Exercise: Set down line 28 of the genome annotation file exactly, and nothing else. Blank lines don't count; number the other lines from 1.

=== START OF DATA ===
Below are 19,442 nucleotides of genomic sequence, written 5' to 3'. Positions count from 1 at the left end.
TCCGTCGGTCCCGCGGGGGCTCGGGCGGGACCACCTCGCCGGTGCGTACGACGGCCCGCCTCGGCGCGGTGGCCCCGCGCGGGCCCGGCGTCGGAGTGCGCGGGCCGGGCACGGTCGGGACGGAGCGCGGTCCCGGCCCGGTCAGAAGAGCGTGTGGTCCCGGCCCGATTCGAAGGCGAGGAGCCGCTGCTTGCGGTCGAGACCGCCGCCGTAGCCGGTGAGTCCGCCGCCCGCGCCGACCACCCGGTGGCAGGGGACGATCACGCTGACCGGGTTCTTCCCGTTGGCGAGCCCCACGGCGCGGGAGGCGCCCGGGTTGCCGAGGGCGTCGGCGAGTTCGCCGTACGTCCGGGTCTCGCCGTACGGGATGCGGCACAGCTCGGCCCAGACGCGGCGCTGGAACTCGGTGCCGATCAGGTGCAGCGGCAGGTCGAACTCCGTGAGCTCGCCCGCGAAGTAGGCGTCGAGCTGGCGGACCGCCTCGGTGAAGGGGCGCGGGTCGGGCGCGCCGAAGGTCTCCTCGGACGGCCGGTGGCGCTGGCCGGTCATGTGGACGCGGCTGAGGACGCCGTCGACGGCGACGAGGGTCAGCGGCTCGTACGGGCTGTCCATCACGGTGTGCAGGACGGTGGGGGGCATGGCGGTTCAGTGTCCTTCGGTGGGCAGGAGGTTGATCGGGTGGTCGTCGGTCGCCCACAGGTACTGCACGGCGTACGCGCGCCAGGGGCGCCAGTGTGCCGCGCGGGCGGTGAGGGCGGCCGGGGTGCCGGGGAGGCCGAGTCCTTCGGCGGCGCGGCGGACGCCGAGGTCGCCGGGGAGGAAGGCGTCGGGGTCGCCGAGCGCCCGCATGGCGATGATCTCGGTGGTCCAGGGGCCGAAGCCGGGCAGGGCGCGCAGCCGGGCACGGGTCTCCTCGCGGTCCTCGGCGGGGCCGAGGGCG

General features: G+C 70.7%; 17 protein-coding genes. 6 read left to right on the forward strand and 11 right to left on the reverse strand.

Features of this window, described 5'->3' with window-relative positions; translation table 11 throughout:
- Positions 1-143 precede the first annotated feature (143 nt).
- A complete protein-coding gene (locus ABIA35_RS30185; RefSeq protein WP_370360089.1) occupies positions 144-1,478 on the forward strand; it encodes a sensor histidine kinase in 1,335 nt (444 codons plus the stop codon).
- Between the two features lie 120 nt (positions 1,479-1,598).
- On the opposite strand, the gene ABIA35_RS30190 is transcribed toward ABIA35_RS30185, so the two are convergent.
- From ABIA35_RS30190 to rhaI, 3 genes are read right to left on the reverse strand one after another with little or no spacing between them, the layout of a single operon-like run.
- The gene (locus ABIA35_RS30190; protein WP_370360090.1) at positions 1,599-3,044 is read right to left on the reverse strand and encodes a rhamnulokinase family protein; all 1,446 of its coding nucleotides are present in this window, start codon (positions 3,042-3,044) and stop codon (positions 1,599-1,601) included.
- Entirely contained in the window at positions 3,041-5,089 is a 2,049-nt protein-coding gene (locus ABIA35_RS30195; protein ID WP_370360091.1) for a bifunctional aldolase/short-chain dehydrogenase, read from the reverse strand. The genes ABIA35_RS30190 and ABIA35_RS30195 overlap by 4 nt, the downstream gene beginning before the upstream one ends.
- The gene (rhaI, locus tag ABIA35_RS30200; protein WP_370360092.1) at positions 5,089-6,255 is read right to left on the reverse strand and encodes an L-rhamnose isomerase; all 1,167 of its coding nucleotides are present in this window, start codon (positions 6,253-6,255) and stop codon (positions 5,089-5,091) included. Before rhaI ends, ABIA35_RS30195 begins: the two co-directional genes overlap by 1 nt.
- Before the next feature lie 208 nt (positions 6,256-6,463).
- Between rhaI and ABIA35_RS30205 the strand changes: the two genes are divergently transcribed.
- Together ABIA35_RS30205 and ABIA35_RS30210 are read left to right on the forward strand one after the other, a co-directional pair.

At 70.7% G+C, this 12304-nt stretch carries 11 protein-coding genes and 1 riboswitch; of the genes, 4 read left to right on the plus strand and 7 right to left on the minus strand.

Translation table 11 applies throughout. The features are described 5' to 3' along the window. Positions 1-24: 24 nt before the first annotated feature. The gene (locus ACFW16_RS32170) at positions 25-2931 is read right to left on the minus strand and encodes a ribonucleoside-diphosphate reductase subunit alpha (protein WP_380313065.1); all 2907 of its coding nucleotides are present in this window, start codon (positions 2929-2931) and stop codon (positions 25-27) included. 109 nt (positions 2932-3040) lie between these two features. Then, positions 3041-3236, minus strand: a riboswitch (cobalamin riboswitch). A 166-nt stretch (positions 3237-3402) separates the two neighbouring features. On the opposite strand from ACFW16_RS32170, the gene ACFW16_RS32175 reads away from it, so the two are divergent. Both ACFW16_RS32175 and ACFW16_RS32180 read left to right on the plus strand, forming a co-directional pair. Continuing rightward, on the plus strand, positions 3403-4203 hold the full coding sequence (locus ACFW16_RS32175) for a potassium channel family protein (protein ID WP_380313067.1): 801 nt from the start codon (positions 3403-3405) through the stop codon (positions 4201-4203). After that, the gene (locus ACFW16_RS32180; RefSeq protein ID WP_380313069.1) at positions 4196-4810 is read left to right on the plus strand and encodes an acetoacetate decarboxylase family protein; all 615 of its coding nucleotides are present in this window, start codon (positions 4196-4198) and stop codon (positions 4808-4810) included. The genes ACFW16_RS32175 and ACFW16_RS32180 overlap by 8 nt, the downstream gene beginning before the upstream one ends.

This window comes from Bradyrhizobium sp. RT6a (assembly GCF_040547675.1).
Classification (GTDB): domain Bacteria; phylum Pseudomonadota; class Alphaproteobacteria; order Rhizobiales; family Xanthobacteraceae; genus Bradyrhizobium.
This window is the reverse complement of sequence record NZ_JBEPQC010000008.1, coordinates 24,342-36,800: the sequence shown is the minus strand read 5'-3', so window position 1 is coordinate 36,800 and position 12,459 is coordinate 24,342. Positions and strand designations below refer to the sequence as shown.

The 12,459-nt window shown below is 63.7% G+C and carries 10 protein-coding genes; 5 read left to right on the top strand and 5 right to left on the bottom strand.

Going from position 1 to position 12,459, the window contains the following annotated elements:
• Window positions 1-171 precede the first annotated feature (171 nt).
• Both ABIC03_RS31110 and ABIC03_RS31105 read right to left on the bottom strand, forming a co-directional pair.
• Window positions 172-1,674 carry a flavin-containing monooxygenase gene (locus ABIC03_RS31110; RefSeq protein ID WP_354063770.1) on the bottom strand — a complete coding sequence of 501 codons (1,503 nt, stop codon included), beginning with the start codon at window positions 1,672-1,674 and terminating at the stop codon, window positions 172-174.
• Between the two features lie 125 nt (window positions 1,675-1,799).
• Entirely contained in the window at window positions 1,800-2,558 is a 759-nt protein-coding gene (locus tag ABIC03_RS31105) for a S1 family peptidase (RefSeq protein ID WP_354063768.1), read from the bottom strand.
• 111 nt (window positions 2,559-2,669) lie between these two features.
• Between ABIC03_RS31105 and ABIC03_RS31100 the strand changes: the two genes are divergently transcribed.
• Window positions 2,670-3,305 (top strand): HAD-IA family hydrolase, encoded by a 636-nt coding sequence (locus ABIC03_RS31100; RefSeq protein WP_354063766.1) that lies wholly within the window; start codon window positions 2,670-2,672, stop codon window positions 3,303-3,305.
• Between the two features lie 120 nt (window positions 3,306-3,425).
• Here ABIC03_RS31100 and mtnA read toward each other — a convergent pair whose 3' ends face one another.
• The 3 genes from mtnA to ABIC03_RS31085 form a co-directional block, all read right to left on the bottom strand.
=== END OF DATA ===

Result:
• 111 nt (window positions 2,559-2,669) lie between these two features.